More than a few people noticed a bit of a difference in the way former secretary of state Hillary Rodham Clinton spoke during her 16-minute-long opening statement before the House Benghazi Select Committee on Thursday.

The Fix is here to confirm that this was not your imagination. And in fact, there some very real and likely strategic reasons she opted to speak so, very, very, slowly.

We've done the math, comparing the speed at which Clinton spoke at the start of Thursday's session to her opening statement the last time she answered a congressional committee's questions on Benghazi. (This is an imprecise and unscientific effort, of course, but we think it's telling.)

On Thursday morning, Clinton began her opening statement around 10:28 a.m. Eastern time and, by our count, her remarks clocked in at 16 minutes and 40 seconds. During that stretch, Clinton used 1,825 words. In other words, Clinton spoke at a rate of about 110 words per minute.

Contrast that to the way that Clinton spoke during her opening statement at a Jan. 23, 2013, Senate Foreign Relations Committee hearing. That day, Clinton began speaking at 9:17 a.m. and spoke for about 13 minutes nearly 14 minutes. A transcript of her opening statement indicates that Clinton used 2,049 words. That means, back then, Clinton spoke at the rate of nearly 150 words per minute.

That would appear to be a bit of a difference.

So, what was going on here? Why. Did. Clinton. Speak. So. Slowly?

Well, the first thing that must be said here is that almost no one who spoke Thursday morning or will do in the hours ahead arrived in that room without having digested large volumes of research compiled by their respective staff members. That's true of Clinton and most of the people on the select committee — particularly the Republicans trying to put her on the hot seat.

That research likely focused on the fact that Clinton's testimony at the Jan. 23, 2013, hearing (and a second later that same day) was widely understood as a bit out of control — even cold and defiant — because of her tone. It all culminated in the infamous and often context-free “What difference, at this point, does it make?" statement.

In short, if there were a list of things that Clinton needed to accomplish Thursday, it was conveying a combination of respect for the select committee's inquiry, compassion and concern for those killed, and a sense of the gravity about the events that took place in Benghazi back in 2012.

And one of the very best ways to do all of the above is to — you guessed it — slow down. That's according to Ruth Sherman, a political communications consultant and coach once on the faculty at the Yale University Women's Campaign School.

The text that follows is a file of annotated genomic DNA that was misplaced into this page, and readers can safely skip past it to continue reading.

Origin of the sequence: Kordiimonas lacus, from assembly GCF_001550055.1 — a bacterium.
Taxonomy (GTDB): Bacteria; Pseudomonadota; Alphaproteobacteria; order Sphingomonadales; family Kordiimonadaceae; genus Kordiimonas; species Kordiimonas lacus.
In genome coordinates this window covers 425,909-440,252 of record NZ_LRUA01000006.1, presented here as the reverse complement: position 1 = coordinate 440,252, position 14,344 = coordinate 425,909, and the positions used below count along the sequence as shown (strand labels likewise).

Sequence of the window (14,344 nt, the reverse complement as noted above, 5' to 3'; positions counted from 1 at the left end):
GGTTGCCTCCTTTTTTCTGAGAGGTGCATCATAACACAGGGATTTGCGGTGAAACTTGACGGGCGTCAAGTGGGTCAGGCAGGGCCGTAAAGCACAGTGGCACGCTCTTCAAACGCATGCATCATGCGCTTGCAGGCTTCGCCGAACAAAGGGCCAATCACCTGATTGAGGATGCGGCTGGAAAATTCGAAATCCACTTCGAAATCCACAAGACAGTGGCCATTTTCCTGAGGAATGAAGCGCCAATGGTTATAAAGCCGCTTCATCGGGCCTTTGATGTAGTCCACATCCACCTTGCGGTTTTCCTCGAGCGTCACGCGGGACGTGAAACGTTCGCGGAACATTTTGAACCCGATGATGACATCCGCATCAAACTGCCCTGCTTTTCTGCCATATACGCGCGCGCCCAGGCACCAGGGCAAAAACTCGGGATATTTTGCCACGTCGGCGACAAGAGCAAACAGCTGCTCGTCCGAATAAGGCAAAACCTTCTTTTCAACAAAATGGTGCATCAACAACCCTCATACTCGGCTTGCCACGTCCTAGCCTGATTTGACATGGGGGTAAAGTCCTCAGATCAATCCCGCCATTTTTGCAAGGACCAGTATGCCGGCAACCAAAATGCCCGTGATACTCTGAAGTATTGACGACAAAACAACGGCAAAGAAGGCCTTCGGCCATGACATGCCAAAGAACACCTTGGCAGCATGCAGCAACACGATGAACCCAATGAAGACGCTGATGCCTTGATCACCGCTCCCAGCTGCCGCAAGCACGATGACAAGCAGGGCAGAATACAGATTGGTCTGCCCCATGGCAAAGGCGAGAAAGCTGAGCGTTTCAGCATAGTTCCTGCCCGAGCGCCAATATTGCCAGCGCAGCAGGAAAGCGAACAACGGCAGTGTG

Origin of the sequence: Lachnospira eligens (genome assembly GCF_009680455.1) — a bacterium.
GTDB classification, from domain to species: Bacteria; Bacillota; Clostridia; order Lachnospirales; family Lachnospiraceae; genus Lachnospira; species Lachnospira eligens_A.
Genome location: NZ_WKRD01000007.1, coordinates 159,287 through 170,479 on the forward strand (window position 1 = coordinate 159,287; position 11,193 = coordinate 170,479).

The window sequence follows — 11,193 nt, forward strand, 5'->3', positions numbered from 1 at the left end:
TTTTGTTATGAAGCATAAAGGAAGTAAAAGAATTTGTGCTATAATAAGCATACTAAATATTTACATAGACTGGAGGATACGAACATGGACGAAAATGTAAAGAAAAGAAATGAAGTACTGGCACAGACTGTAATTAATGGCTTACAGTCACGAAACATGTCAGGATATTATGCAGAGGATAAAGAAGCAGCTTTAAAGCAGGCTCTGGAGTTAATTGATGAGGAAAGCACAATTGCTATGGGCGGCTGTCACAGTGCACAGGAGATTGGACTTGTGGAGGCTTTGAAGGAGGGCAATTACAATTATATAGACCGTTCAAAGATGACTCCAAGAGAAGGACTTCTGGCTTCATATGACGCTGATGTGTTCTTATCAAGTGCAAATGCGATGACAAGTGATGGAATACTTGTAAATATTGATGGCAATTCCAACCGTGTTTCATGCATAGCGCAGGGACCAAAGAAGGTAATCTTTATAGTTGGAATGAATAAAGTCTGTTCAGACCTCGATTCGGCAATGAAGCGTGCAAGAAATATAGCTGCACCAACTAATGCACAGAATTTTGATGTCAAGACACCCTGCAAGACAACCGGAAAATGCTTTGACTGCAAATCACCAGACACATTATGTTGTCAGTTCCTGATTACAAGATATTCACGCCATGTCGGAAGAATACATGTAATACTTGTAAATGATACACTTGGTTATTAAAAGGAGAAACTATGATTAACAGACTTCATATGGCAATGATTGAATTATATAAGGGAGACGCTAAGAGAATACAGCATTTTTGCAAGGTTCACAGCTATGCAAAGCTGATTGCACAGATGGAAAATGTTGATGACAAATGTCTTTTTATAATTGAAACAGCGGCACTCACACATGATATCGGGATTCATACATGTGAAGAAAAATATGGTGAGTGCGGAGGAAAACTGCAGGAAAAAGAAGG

Sherman said before Clinton even took the stand Thursday that the former secretary had very likely been advised to speak deliberately and certainly to slow down the pace of her speech or even strategically pause when she wants to emphasize a point, convey something grave or project a degree of concern and solemnity that rarely comes across in rapid speech.

That can be particularly important for women. Most adult women's voices do not include the lower register options that men's voices do. And that low register helps to convey a lot, too. In fact, The Fix wrote earlier this year about the relationship between male voices, lower tones and authority. There's interesting stuff there, so we suggest you check it out.

We aren't saying that this isn't in some way a manifestation of deep-seated sexism in American culture. In fact, it almost certainly is. But, the human brain is wired to respond to pacing. And, our culture takes care of the rest. That combination affects us all to some degree.

So, that's how most people will understand slow, low and even-toned speech at a visceral level.

Most writers can also attest to something similar. Varying the length of sentences and making accurate but creative use of punctuation can create some of the same effects on the page. Using colloquial speech and pop culture buzzwords sets a different kind of tone than a series of multi-syllabic and technical terms.

It turns out that in any form of communication — but certainly public speech — pacing, volume and tone matter. A. lot.